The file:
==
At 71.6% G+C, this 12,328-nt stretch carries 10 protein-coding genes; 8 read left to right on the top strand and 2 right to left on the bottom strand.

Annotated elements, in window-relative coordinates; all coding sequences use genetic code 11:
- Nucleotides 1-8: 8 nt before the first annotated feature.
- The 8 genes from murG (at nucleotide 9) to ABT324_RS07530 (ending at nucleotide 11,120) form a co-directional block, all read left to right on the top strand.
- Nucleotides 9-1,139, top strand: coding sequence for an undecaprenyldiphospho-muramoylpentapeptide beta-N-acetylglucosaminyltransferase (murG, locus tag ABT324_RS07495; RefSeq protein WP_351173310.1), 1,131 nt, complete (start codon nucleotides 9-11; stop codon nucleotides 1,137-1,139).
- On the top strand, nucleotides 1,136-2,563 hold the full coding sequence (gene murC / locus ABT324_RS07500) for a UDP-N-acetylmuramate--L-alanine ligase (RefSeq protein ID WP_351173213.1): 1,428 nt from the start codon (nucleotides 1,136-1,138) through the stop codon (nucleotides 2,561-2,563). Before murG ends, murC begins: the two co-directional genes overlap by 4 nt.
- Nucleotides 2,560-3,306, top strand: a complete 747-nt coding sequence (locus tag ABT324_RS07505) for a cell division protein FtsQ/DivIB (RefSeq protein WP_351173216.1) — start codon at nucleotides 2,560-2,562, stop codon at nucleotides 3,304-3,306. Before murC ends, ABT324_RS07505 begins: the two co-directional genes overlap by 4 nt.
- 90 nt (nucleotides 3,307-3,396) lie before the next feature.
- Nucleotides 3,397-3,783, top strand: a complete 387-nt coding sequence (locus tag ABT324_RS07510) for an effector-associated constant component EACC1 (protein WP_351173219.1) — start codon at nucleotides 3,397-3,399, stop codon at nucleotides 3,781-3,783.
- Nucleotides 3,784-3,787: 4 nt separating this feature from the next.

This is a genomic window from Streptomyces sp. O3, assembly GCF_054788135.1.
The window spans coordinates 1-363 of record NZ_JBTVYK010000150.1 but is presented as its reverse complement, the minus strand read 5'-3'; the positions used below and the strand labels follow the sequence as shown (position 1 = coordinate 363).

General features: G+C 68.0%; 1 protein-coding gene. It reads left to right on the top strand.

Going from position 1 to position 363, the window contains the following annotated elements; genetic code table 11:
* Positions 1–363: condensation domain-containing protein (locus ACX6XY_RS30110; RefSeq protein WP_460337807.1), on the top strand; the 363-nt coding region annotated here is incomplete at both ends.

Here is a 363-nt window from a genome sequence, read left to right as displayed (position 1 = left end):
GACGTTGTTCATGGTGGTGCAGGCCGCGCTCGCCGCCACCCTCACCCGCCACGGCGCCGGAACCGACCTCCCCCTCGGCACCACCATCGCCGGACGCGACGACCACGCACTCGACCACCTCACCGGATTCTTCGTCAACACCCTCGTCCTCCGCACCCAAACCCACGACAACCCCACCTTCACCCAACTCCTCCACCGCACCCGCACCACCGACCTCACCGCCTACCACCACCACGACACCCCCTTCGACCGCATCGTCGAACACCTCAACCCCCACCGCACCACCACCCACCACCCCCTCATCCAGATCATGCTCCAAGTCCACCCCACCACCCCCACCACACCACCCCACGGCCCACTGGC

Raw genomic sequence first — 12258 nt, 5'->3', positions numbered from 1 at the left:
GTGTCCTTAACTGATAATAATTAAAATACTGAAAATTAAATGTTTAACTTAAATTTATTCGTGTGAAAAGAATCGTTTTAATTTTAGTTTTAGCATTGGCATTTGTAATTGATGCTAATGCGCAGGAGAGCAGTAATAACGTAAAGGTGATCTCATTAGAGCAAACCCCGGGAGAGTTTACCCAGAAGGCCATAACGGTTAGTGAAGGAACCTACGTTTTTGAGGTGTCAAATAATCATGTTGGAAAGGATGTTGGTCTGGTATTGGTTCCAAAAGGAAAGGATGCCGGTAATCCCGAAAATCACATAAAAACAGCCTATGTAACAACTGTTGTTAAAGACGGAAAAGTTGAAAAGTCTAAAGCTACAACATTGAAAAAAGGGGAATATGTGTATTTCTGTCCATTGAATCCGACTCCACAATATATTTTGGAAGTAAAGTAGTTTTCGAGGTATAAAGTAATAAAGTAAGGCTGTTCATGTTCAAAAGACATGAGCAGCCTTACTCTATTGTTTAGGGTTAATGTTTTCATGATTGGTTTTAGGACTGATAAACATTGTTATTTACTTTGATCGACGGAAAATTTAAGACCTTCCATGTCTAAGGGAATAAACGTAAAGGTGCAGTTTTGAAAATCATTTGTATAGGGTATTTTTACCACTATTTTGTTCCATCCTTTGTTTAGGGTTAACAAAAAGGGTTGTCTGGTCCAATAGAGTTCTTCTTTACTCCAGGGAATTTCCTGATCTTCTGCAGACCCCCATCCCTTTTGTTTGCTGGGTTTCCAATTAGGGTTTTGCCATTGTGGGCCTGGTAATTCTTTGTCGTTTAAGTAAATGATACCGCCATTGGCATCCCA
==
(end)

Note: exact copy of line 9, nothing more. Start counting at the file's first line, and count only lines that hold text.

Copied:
- Nucleotides 3,397-3,783, top strand: a complete 387-nt coding sequence (locus tag ABT324_RS07510) for an effector-associated constant component EACC1 (protein WP_351173219.1) — start codon at nucleotides 3,397-3,399, stop codon at nucleotides 3,781-3,783.